Welcoming the new year with new tunes

Boston Terrier napping, credit Kirsten Akens 2016

Happy New Year!

Yes, I realize I'm two weeks behind on the sentiment. Since mid-December, I've been overwhelmed with a new fosterpup, and then both I and my Lucy pup got sick (see example of how we looked in the photo to the right).

As excited as I was about a new year, and about the many ideas I wanted to share with you, I just couldn't muster up a post. (I couldn't even keep up with my Savor blogging project. Which looking back has me a bit bummed out now.)

But that's life sometimes, right? Sometimes we have to choose to step back.

So that's what I did. In addition to much restorative napping, blowing my nose, sipping ginger-lemon-honey-cayenne tea, and making sure Lucy wasn't eating anything she shouldn't be, I've been listening to a lot of music and I wanted to share what I've been dipping in.

You can stream my Seeds Beneath the Snow Winter 2016 playlist below or find it over here on Spotify. It features some of my favorite artists: Gregory Alan Isakov, Tow'rs, Danielle Ate the Sandwich, Tracy Chapman, and Ingrid Michaelson, along with some newer to me.

I hope you enjoy it. Have an amazing weekend and I'll be back next week.

P.S. I've also been reading a lot — I'm seven books in to my goal of reading 78 this year. Have you picked up Elizabeth Gilbert's Big Magic: Creative Living Beyond Fear yet? So. Good.

For you, from me, with love

Georgia O'Keeffe courage quote credit Kirsten Akens 2015

A blend of old and new offerings around and about that I've been dipping into this week.


Learn: "The Gentle Art of Trying Something and Sucking At It," by Leo Babauta over at Zen Habits.

How do you get over sucking at something you’re trying to learn, so you can get good at it? The answer is to become curious about the suck.

(After you've read the full article, come back here and read this note — Go on. I'll wait for you... — The only thing I would add to Leo's piece is that sometimes we won't ever get good at something. Sometimes we "embrace the suck" for an extended period of time and we still don't make much or any progress. And that's OK too. Move on. Try something else. There is plenty to tackle out there in the world.)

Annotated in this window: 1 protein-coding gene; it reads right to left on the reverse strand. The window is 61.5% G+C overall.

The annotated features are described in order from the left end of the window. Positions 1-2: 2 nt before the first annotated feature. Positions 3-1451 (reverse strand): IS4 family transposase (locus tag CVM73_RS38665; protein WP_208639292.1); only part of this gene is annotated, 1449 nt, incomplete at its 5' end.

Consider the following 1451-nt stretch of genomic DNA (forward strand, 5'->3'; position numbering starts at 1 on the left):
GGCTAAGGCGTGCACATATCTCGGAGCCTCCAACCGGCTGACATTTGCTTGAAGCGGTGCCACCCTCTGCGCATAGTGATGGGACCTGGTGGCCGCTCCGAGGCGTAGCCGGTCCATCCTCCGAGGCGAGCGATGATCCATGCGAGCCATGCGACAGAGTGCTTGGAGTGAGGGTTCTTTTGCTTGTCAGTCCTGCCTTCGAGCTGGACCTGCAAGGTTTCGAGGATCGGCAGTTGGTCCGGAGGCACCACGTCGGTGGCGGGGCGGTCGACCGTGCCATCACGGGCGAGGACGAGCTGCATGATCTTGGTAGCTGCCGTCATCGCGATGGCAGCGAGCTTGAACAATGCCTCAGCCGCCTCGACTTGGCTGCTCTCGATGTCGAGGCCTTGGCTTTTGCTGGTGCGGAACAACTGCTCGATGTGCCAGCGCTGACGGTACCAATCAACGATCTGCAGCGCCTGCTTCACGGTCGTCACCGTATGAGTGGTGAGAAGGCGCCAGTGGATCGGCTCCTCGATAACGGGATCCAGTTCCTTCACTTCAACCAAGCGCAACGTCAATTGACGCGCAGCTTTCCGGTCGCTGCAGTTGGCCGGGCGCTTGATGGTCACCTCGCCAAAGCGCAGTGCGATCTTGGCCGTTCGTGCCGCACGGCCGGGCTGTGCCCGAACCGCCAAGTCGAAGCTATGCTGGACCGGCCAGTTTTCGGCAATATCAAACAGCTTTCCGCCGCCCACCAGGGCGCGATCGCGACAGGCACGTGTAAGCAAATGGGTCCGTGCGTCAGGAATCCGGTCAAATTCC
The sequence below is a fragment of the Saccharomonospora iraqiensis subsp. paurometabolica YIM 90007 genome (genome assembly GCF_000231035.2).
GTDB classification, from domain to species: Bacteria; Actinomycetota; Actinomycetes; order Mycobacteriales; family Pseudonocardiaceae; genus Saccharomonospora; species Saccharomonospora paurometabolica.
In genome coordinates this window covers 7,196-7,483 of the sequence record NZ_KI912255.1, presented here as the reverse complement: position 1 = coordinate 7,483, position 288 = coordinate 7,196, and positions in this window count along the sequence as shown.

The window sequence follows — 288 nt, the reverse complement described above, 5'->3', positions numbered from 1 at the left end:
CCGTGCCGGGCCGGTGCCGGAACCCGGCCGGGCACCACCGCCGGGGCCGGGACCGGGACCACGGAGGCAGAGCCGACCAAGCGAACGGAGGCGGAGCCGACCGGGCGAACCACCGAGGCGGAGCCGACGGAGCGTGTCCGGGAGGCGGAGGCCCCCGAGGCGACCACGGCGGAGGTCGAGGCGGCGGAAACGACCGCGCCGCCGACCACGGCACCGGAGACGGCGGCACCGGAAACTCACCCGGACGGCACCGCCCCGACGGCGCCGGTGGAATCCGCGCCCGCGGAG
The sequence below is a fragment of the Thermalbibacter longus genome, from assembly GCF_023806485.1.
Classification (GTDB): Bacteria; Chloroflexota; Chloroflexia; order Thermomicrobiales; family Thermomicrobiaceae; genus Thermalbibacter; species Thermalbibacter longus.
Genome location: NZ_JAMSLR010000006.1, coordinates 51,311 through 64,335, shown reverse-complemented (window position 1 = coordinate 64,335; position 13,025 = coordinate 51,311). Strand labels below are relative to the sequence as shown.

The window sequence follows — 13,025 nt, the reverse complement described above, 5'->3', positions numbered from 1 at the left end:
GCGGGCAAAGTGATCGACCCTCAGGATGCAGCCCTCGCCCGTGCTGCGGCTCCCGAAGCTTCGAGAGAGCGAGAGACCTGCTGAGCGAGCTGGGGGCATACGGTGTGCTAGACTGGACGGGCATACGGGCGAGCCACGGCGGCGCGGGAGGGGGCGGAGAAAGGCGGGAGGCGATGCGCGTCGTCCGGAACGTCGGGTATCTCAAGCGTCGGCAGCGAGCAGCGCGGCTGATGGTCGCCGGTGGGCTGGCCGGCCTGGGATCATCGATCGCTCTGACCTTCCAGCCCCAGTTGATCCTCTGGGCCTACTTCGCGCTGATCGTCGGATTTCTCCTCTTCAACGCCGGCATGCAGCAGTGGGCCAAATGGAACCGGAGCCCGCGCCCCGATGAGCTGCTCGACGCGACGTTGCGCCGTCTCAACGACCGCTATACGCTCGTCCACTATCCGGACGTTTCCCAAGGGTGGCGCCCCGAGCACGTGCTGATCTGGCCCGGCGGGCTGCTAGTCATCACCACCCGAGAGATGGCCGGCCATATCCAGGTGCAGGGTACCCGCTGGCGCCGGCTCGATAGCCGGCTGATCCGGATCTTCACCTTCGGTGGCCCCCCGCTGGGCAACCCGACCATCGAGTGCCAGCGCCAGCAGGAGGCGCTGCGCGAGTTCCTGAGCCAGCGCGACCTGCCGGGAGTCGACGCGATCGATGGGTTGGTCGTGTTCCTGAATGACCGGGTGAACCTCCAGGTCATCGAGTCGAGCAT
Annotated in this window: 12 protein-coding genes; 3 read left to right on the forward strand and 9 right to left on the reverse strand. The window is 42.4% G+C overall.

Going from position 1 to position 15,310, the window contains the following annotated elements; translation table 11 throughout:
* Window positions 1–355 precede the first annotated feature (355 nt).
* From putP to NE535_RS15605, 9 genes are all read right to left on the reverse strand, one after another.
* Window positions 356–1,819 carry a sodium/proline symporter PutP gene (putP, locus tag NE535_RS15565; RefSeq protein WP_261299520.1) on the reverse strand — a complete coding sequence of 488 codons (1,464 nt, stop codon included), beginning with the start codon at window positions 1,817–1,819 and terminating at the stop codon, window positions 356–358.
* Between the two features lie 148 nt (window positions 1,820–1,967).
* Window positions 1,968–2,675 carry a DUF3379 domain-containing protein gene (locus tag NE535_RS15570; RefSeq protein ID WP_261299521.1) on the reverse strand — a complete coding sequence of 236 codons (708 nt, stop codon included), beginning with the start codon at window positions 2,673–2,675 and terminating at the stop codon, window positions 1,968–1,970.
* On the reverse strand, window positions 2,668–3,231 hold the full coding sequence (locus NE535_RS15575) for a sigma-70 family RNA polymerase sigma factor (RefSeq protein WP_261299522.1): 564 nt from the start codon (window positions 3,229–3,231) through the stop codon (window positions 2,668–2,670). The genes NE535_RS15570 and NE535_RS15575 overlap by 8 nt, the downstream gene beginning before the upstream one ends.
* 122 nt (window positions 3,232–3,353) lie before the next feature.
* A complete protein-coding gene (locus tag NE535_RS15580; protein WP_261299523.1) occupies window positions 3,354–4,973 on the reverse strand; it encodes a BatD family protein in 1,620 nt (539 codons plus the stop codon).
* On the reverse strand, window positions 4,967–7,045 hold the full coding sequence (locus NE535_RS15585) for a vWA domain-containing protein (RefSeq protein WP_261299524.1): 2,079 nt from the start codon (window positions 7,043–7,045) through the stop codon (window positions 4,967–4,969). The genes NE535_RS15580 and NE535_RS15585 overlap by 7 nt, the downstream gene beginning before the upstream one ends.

Insight: I've read Start With Why, and found the concept awesome for the nonprofits I've worked with, but I have wondered how it applies (and how well it applies) to the self-employed life. Sarah Von Bargen has some great thoughts on how YOU can be your business' WHY.

Watch: Thank you, Harry Potter. (The power of great stories.) Via Tell The Story Please.

Read: In honor of poet Mary Oliver's birthday, which was yesterday, I want to recommend any of her books. (And if you don't know where to start, try A Thousand Mornings.)

EatIf you make these Easy Sweet Potato Veggie Burgers before I do, will you invite me over?

Participate: The Migrant Offshore Aid Station is dedicated to preventing loss of life at sea by providing assistance to migrants who find themselves in distress while crossing the Mediterranean Sea in unsafe vessels. They've saved more than 11,000 people so far. Every dollar helps.

Listen: And laugh. JF and JT.


For you, from me, with love

Lattice credit Kirsten Akens 2015

A blend of old and new offerings around and about that I've been dipping into this week.


Learn: "The Art of Daily Ritual," by the amazing Courtney Martin for On Being (read the whole piece here): "Even washing the dishes can be a kind of ritual if you treat it as such. It’s about pace and intention, the senses and the symbols. It’s about the meaning you imbue into an object or an act, rather than a script you inherit. It’s about noticing."

Participate: Just a little more time to get in on this cool portable aromatherapy Kickstarter. (It's guaranteed to be funded!)

Read: Alice's Adventures in Underland: The Queen of Stilled Hearts, by author-friend of mine DeAnna Knippling.

Watch: Dogs and pigs. Equally awesome. (From Mercy for Animals and ChooseVeg.com.)

Eat: Really want to give these Turmeric Cashews a try.

Insight: Death By Chrysalis — I saw this poem come through in a Goodreads newsletter this morning, fell in love, and went out seeking the poet, Danny Earl Simmons. I'll be adding his site to my Feedly because it's a wealth of good poetry, his and others'. "Death By Chrysalis" was originally published in the Fall/Winter 2011 issue of Pirene's Fountain.

Not everything that dies becomes a moldering rot like the sticky black ooze of the weeds of ancient seas.

Take that wooly mammoth, for instance, found in a block of ice on the edge of the middle of some frozen nowhere, flowers half-chewed in its mouth. What luck to be unlucky in such a way – in a cold flash just after a little dinner-salad – so that, all these centuries later, heads wag in disbelief and grunt smirks at the shaggy once was of him.

And what of the death by chrysalis of the caterpillar – a voracious, needy, earthy thing that dies from cramp and forced revision only to be resurrected with two thin surprises connected lightly to the same center of it all?